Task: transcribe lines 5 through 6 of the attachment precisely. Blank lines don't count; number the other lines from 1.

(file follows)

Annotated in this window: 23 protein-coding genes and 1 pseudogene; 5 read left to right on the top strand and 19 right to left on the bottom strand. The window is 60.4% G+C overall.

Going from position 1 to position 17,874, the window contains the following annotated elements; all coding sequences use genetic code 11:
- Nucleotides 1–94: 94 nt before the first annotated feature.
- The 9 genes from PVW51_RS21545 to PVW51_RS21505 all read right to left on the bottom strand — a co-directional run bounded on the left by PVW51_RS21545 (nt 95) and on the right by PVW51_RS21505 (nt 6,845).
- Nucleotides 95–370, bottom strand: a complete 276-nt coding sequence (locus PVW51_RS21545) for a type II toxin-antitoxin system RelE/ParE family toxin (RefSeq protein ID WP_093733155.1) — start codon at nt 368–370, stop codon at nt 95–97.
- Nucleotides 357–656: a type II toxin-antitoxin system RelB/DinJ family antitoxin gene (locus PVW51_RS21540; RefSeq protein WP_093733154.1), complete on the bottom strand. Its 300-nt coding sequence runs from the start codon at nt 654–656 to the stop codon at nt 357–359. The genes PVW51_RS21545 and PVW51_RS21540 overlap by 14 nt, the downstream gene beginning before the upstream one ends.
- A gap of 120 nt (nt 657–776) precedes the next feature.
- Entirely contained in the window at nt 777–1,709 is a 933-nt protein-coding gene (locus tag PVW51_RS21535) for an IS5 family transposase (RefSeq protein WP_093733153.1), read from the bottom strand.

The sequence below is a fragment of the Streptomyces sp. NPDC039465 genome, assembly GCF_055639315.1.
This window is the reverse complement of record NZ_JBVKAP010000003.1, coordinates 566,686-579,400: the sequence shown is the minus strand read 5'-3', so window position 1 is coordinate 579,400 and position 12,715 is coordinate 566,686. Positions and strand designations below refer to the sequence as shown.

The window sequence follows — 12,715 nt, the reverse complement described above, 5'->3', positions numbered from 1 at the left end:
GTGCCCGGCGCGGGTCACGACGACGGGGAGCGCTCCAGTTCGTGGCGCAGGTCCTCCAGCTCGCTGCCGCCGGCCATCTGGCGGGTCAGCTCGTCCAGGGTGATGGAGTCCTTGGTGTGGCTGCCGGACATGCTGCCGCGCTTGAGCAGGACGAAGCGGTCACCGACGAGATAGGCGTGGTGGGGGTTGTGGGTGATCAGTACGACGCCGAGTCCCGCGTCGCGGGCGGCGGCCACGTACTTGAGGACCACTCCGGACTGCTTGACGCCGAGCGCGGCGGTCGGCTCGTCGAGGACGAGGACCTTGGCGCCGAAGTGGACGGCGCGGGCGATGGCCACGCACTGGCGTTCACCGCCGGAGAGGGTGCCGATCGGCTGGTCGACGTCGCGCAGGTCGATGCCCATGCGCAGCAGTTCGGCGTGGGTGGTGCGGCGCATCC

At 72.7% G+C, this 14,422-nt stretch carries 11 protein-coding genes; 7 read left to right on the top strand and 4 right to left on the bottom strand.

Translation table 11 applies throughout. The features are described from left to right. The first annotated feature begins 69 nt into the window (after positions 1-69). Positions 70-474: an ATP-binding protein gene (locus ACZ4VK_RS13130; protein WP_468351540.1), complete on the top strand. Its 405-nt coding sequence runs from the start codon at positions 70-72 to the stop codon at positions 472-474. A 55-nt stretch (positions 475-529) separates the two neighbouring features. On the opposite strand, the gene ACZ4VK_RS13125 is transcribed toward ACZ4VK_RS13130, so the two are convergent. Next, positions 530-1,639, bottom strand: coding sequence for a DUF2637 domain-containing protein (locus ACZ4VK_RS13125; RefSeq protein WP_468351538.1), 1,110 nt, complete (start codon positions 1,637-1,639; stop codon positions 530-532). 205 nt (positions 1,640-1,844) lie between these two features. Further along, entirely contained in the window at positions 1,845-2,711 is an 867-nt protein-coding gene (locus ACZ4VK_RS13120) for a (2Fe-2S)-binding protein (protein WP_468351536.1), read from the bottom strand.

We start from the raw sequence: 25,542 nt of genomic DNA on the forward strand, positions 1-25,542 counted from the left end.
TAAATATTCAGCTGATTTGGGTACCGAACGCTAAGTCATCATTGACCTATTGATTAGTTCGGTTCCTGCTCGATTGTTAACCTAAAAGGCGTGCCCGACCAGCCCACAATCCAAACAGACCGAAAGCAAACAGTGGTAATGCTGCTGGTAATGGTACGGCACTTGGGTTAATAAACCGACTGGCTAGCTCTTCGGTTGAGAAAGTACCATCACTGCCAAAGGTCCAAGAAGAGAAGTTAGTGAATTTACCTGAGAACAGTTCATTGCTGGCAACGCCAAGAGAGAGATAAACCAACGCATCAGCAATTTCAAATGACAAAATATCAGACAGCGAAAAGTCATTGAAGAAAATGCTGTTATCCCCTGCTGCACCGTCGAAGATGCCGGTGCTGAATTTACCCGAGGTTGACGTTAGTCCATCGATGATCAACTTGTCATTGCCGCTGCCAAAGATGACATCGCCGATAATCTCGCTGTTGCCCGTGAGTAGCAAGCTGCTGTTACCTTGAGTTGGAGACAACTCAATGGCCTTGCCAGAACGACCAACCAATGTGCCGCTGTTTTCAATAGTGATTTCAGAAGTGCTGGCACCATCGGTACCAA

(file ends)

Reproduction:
- Nucleotides 95–370, bottom strand: a complete 276-nt coding sequence (locus PVW51_RS21545) for a type II toxin-antitoxin system RelE/ParE family toxin (RefSeq protein ID WP_093733155.1) — start codon at nt 368–370, stop codon at nt 95–97.
- Nucleotides 357–656: a type II toxin-antitoxin system RelB/DinJ family antitoxin gene (locus PVW51_RS21540; RefSeq protein WP_093733154.1), complete on the bottom strand. Its 300-nt coding sequence runs from the start codon at nt 654–656 to the stop codon at nt 357–359. The genes PVW51_RS21545 and PVW51_RS21540 overlap by 14 nt, the downstream gene beginning before the upstream one ends.